Prescribing for Mental Health Related Conditions, London, 30 October 2009

This conference provided an excellent opportunity to discover how mental health nursing is currently seizing the opportunities offered by non-medical prescribing.

It was particularly encouraging to learn about the work being done to meet the physical health requirements of people with mental illness from a public health perspective, as well as developments in prescribing for schizophrenia and the benefits or challenges of new drugs on the horizon.

One interesting debate looked at whether non-medical prescribers in mental health should be restricted to supplementary prescribing for at least a year, as happens in some Trusts, whereas others allow their staff to use their independent prescribing skills from day one, a debate that I am sure that will continue until there is confidence in the ability of practitioners to prescribe safely and within their area of competence.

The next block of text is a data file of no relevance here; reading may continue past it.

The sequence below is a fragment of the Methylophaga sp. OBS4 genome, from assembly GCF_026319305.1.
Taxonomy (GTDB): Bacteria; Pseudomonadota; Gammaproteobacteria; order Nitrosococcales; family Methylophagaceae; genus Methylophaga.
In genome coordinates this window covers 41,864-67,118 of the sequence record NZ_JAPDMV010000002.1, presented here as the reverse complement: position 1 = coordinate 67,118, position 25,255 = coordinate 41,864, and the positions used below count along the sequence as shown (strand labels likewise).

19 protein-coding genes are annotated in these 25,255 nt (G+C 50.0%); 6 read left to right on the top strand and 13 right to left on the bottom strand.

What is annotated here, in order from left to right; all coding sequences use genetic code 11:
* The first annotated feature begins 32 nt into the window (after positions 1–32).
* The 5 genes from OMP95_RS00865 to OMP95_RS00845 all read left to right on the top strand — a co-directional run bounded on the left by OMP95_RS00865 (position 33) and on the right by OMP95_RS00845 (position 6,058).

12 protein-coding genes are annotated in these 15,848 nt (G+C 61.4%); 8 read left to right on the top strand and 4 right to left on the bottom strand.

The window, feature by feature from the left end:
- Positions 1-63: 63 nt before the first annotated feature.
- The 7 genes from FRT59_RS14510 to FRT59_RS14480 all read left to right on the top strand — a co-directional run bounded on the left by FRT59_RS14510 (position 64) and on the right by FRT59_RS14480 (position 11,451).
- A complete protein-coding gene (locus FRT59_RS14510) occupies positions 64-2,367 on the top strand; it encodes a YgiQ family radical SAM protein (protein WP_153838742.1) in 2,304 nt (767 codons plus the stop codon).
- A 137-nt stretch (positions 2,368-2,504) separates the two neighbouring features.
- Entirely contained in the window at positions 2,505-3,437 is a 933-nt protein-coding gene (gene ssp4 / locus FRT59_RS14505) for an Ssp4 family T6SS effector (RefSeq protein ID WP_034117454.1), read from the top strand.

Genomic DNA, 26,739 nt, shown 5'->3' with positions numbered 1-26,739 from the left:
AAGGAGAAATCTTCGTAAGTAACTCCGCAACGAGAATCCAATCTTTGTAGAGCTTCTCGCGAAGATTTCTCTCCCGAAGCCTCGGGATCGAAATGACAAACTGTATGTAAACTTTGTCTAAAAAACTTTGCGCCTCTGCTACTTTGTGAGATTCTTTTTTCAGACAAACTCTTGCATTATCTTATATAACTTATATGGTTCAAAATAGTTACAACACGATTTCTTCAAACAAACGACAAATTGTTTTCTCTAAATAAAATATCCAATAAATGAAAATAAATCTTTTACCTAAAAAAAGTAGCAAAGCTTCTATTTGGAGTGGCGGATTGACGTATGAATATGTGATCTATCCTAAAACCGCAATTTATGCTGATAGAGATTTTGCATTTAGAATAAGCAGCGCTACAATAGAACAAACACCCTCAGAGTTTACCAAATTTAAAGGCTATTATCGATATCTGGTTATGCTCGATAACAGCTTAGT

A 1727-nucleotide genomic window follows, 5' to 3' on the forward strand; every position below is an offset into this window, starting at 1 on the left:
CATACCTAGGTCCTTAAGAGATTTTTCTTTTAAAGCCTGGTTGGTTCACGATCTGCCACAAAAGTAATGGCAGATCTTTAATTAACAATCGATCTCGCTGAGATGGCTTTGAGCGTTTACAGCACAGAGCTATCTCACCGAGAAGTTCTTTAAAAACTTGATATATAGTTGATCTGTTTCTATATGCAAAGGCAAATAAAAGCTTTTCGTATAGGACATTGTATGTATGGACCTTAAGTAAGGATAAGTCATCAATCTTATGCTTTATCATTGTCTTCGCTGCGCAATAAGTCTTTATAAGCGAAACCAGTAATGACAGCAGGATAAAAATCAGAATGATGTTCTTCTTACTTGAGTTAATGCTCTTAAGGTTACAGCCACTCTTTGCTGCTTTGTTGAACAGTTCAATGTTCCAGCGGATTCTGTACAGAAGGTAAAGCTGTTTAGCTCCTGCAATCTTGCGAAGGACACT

Lydia Burke gave an excellent overview of the past, present and future of prescribing in the mental health field and updated the audience on the current rather slow progress by the Home Office to amend the legislation to allow the full range of controlled drugs to be prescribed independently, improving patients’ access to their medications. Other sessions included continuing professional development for mental health prescribers (Jennie Bradford), prescribing in memory clinics (Charles Kpodo), and anxiety and depression in the elderly (Dr Jane Garner).

‘Prescribing for Mental Health Related Conditions’, held on 30 October, was organised by the ANP in partnership with Middlesex University, which provided the accommodation free of charge, helping make the conference affordable for participants. It was chaired by Dr June Crown, and attracted a varied audience or nurses and pharmacists from as far away as Scotland. Despite swine flu flooring a few of our speakers, requiring replacements at the eleventh hour, it was a well-evaluated day and the ANP stand attracted a lot of interest and certainly raised the profile of non-medical prescribing.

Jennie Bradford, Non Medical Prescribing Lead, Middlesex University.